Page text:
In August 1856, Yang defeated the government troops besieging Nanking. He first led them to divide their forces by forcing them to send relief forces to other cities, then sent all his own troops against them in a massed attack. Arrogance over victory, however, led to his downfall.[14] Yang clashed with Hong over the rebellion's policies and views toward Confucianism and iconoclasm; Yang believed that Confucian morality was essentially positive and that its basic tenets were compatible with the rebellion's interpretation of Christianity and that images of dragons were not sacrilegious. Hong, however, rejected this notion and believed that Confucianism ought to be eradicated, as it was the work of the devil.

Fall[edit]

Yang plotted to take the throne. Shortly before seeking a title commiserate with Hong Xiuquan's, Yang dispatched Wei Changhui, Shi Dakai, and Qin Rigang to separate provinces.[15] Hong, viewing Yang's request as treasonous, alerted the three generals to return at once.[15] Meanwhile, Yang demanded to be called Wansui (Ten Thousand Years), a title reserved for the emperor (Hong had assumed it in 1852). Wei returned to Nanjing with three thousand troops on September 1, 1856 and found that Qin Rigang had already arrived.[16] In consultation with Hong Xiuquan and his allies, the two generals decided not to wait for Shi Dakai's arrival.[16] Instead, they and their troops immediately stormed Yang's palace and slew him before he could escape.[16] They then slaughtered his family and followers within the palace, despite having agreed with Hong that only Yang was to die.[16] At this point, six thousand of Yang's followers remained in Nanjing.[17] Yang's remaining followers in the capital were all systemically slaughtered over the next three months.[18] Within a few years, the fortunes of the Taiping Rebellion declined as the rebellion's leaders became involved in the ensuing conspiracies and intrigues.[19]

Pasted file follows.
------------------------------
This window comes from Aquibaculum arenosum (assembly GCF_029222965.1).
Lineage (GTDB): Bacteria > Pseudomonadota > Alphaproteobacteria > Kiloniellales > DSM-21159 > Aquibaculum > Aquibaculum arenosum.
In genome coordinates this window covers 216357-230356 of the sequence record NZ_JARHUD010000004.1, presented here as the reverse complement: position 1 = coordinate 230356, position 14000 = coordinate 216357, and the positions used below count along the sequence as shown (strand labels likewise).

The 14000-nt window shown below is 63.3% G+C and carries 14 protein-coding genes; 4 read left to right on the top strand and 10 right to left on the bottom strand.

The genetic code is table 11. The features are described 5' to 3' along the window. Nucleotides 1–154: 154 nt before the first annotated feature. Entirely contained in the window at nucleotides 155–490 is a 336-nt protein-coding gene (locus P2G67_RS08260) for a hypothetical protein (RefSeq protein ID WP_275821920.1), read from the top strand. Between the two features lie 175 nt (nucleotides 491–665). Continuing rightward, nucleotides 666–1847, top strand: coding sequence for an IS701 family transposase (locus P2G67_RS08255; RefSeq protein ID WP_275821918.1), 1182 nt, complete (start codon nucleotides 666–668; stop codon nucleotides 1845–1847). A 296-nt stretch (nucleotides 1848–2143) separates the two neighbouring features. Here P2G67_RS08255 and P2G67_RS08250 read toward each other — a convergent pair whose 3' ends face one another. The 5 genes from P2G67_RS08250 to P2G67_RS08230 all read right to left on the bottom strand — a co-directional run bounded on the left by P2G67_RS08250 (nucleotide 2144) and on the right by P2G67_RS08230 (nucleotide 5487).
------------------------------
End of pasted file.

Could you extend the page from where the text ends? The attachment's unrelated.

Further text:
Notes[edit]

  1. ^ Franz H. Michael, The Taiping Rebellion: History 35 (1966)
  2. ^ Franz H. Michael, The Taiping Rebellion: History 35-36 (1966)
  3. ^ Franz H. Michael, The Taiping Rebellion: History 36 (1966)
  4. ^ Franz H. Michael, The Taiping Rebellion: History 36 (1966)
  5. ^ Franz H. Michael, The Taiping Rebellion: History 36 (1966)
  6. ^ Franz H. Michael, The Taiping Rebellion: History 36-37 (1966)
  7. ^ Franz H. Michael, The Taiping Rebellion: History 37 (1966)
  8. ^ Franz H. Michael, The Taiping Rebellion: History 38 (1966)
  9. ^ Franz H. Michael, The Taiping Rebellion: History 39 (1966)
  10. ^ Franz H. Michael, The Taiping Rebellion: History 39 (1966)
  11. ^ Franz H. Michael, The Taiping Rebellion: History 35, 190 (1966)
  12. ^ Teng in Eminent Chinese, p. 886-87.
  13. ^ Teng in Eminent Chinese, p. 887.
  14. ^ Teng in Eminent Chinese, p. 887.
  15. ^ a b Jonathan D. Spence, God's Chinese Son 237 (1996)
  16. ^ a b c d Jonathan D. Spence, God's Chinese Son 242 (1996)
  17. ^ Jonathan D. Spence, God's Chinese Son 242-43 (1996)
  18. ^ Jonathan D. Spence, God's Chinese Son 243-44 (1996)
  19. ^ Teng in Eminent Chinese, p. 887.

Further references[edit]

  • Teng, Ssu-yu (1943). "Yang Hsiu-ch'ing". In Hummel Sr., Arthur W. Eminent Chinese of the Ch'ing Period. II. United States Government Printing Office. pp. 886–888.